All that walking and playing on your lawn can compact the soil, forcing out the air. If your turf has become so dense that the roots are starved for nourishment, it may be time to give it some breathing room by aerating your lawn. Aeration is when you punch holes all over your lawn, or use a machine to pull out small plugs of soil and grass, to improve air, nutrient and water penetration.
Three easy-to-spot signs that your lawn may need aeration include:
- There are areas where the water always puddles up
- There are worn areas where the grass has stopped growing
- Water just seems to run off parts of your lawn, and it’s become impossible to keep it moist.
Aeration also breaks through the thatch barrier, improves the habitat for beneficial microorganisms, encourages roots to grow deeper into the soil and results in a healthier, more attractive lawn.
You might try getting your exercise by walking all over your yard while wearing spiked shoes, but that’s not going to be nearly as effective as using a core aerating machine. With the machine, you’ll end up with those little plugs all over your yard (the ones that resemble dog poop). Afterward you can rake them up, but it may be better to just leave them in place. They’ll break down naturally and act like topsoil.
The best time to aerate
Aerate cool weather grasses now, as the temperature begins to drop. Aerate warm weather grasses in the spring once it starts to warm up. Don’t aerate your lawn if you’ve recently re-seeded it, or if it’s less than a year old. Most lawns only need to be aerated once a year.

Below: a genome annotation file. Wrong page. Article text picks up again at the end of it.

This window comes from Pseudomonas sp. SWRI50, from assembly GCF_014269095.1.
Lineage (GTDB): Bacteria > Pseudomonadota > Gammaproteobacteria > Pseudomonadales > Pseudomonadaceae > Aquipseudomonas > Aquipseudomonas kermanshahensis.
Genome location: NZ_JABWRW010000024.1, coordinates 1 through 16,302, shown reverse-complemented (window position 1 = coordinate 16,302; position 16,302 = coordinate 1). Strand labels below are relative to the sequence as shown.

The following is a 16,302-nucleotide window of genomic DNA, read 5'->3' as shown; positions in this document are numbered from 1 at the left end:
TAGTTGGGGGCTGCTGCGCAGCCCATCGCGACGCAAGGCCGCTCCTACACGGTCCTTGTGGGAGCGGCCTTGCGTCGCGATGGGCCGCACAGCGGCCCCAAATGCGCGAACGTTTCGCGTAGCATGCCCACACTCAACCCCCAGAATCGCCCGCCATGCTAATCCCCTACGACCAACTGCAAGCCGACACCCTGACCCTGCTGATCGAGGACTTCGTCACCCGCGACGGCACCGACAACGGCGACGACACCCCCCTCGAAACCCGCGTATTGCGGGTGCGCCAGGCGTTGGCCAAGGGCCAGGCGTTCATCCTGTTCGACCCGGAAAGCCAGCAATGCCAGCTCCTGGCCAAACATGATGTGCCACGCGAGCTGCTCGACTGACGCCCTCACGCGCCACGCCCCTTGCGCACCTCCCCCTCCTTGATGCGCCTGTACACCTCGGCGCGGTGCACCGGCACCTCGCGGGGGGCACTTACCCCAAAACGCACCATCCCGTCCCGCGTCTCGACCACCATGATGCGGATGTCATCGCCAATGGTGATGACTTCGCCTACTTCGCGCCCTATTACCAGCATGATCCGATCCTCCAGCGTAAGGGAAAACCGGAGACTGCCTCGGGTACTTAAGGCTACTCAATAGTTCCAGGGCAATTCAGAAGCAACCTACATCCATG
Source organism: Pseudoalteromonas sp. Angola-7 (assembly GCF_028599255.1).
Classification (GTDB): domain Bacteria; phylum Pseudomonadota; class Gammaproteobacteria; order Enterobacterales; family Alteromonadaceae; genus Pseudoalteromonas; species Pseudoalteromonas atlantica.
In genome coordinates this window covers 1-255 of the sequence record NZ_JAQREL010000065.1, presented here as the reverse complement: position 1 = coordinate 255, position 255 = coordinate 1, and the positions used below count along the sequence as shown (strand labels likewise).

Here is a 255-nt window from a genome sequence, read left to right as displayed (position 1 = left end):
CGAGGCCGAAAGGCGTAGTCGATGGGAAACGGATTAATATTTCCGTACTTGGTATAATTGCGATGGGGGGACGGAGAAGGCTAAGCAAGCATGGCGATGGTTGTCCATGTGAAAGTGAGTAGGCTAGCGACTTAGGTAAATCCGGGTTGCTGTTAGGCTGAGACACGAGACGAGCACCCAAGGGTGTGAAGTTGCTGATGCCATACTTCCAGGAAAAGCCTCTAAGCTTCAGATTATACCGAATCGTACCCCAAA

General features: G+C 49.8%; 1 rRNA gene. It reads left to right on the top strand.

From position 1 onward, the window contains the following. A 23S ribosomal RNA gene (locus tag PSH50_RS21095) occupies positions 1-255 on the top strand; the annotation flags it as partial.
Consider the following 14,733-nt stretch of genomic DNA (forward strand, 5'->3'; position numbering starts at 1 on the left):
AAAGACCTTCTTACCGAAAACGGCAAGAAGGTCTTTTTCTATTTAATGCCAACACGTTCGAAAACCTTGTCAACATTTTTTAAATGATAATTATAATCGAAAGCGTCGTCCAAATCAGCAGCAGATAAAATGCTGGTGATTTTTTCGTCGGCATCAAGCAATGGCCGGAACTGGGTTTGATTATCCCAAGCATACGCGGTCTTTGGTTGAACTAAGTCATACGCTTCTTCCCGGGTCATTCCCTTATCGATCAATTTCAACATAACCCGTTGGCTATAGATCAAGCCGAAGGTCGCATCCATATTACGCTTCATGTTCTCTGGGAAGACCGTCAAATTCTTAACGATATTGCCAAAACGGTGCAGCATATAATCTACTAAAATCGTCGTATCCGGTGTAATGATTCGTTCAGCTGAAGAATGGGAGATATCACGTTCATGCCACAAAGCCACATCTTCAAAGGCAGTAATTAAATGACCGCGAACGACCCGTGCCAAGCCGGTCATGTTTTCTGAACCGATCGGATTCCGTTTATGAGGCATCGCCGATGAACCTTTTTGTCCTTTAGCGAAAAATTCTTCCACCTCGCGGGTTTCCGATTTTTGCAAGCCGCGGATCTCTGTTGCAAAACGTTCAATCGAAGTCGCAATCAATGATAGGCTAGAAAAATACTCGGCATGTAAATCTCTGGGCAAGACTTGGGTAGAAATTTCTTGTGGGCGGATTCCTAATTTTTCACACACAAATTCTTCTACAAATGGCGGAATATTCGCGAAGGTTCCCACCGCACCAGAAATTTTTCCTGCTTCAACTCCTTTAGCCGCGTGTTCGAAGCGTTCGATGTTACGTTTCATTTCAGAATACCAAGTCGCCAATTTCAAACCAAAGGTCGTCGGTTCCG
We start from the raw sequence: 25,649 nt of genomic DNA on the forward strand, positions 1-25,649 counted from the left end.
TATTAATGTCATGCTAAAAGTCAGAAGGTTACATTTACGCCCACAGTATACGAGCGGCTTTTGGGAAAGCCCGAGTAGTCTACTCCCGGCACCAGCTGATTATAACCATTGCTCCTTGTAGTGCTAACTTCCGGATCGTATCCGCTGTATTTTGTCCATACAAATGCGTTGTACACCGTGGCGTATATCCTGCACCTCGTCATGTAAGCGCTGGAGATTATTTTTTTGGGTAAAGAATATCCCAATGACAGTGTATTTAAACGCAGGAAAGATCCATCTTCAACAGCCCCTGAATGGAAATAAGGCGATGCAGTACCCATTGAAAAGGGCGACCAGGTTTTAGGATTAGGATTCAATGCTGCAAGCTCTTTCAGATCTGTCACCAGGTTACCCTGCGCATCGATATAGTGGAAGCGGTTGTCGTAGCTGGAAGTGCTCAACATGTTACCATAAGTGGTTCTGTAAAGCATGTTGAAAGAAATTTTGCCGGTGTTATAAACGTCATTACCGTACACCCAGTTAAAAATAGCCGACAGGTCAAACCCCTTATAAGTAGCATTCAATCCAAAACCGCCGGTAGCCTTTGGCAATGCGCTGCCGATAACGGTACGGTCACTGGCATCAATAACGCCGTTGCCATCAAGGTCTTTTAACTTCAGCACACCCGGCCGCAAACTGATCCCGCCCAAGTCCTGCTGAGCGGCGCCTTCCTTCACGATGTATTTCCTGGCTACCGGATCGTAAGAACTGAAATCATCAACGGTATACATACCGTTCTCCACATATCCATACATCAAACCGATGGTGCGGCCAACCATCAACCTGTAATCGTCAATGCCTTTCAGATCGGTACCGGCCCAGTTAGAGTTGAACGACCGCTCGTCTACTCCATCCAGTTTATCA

How to aerate like a pro
- Rent a mechanical core aerating machine. Having the right tool will ensure the best outcome. Be sure to read and follow all safety instructions. Core aerating machines operate similar to a roto-tiller. If transporting and pushing the machine is physically too much for you to manage, most lawn services offer aeration services.
Moisten your soil. Giving your lawn a thorough watering a day or two beforehand will help the machine’s hollow tines to penetrate the thatch.
- Mark electrical and irrigation lines. This extra precaution may save you repair time and money later. If you’re unsure where your utility lines are, call 811 which automatically routes you to your state’s “call before you dig” response center.
- Set the aerator to pull three-inch cores. If you choose to pull smaller cores, you may have to aerate more often.
- Follow your typical mowing pattern. Make sure you’re aerating the entire lawn. You’ll also want to space the holes evenly, about three to four inches apart. You may need to make several passes to achieve the right spacing.
- Stay off the lawn for a few days afterward. This will ensure you or the kids don’t track the loosened soil and turf inside.
Annual aeration will give you greener and more vigorous turf. Your lawn will be thankful when it can breathe easily again!